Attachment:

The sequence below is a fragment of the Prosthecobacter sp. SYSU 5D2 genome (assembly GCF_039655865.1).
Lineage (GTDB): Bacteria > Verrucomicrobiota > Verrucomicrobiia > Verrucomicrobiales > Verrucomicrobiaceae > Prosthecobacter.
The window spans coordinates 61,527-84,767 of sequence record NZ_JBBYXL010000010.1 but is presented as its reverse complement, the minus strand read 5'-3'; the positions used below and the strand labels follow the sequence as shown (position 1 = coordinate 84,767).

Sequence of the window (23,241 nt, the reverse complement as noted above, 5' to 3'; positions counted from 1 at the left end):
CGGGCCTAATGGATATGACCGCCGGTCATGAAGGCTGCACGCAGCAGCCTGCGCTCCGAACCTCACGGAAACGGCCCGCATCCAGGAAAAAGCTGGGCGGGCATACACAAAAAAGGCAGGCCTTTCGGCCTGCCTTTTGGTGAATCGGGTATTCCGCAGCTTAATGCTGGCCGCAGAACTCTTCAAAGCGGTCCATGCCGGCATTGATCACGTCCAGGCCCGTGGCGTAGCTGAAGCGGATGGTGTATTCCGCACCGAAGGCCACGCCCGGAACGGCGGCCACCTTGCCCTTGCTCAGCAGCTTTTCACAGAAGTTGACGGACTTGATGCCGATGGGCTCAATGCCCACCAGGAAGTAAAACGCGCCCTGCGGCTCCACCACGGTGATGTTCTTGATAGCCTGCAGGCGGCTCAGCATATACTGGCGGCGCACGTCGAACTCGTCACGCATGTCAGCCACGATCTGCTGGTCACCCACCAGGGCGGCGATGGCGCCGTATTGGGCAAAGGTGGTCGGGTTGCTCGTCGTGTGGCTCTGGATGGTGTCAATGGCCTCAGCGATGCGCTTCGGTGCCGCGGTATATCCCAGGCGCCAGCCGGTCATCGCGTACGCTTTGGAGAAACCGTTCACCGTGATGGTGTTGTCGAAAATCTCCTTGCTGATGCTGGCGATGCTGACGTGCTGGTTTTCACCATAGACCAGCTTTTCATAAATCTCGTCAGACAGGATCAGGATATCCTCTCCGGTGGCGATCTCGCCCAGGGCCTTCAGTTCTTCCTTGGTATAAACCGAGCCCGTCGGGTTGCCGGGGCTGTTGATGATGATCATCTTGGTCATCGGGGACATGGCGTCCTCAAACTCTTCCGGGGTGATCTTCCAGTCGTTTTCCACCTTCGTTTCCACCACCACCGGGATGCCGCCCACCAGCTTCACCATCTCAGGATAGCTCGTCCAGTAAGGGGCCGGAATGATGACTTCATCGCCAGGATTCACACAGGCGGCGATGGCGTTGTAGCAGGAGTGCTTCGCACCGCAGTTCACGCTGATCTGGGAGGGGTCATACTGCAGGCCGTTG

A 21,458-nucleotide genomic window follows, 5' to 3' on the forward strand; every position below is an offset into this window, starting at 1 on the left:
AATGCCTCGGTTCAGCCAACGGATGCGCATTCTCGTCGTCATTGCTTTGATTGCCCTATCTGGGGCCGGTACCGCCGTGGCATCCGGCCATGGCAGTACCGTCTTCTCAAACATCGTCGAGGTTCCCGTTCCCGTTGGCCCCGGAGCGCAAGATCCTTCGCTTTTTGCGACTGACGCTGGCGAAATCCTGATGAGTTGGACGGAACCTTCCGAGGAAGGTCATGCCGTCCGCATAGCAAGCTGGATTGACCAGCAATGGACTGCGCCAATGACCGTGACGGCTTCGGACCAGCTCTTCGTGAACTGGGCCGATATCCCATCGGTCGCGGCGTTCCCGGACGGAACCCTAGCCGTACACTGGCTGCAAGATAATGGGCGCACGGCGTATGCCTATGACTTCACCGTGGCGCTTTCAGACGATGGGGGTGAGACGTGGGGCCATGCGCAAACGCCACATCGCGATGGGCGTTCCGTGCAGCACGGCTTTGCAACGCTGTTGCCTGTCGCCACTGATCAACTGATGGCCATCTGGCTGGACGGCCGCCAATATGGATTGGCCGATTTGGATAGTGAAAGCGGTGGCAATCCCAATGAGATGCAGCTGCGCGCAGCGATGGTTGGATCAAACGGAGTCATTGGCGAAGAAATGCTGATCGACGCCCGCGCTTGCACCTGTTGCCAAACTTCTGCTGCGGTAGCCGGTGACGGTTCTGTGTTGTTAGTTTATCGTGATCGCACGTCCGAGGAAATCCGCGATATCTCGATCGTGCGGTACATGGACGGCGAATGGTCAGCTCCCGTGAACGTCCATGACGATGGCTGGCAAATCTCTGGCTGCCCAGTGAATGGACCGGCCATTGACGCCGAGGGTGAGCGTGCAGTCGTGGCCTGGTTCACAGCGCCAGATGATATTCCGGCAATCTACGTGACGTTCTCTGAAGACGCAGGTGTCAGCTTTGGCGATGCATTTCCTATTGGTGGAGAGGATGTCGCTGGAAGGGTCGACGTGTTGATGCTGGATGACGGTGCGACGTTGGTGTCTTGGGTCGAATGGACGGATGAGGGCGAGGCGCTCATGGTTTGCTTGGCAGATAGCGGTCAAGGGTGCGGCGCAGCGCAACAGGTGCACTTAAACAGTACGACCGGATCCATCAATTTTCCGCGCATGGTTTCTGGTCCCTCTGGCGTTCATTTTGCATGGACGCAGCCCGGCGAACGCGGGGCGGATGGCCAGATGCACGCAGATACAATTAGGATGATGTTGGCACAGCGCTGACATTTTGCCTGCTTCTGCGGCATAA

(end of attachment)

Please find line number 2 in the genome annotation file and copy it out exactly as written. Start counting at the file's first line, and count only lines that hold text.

Lineage (GTDB): Bacteria > Verrucomicrobiota > Verrucomicrobiia > Verrucomicrobiales > Verrucomicrobiaceae > Prosthecobacter.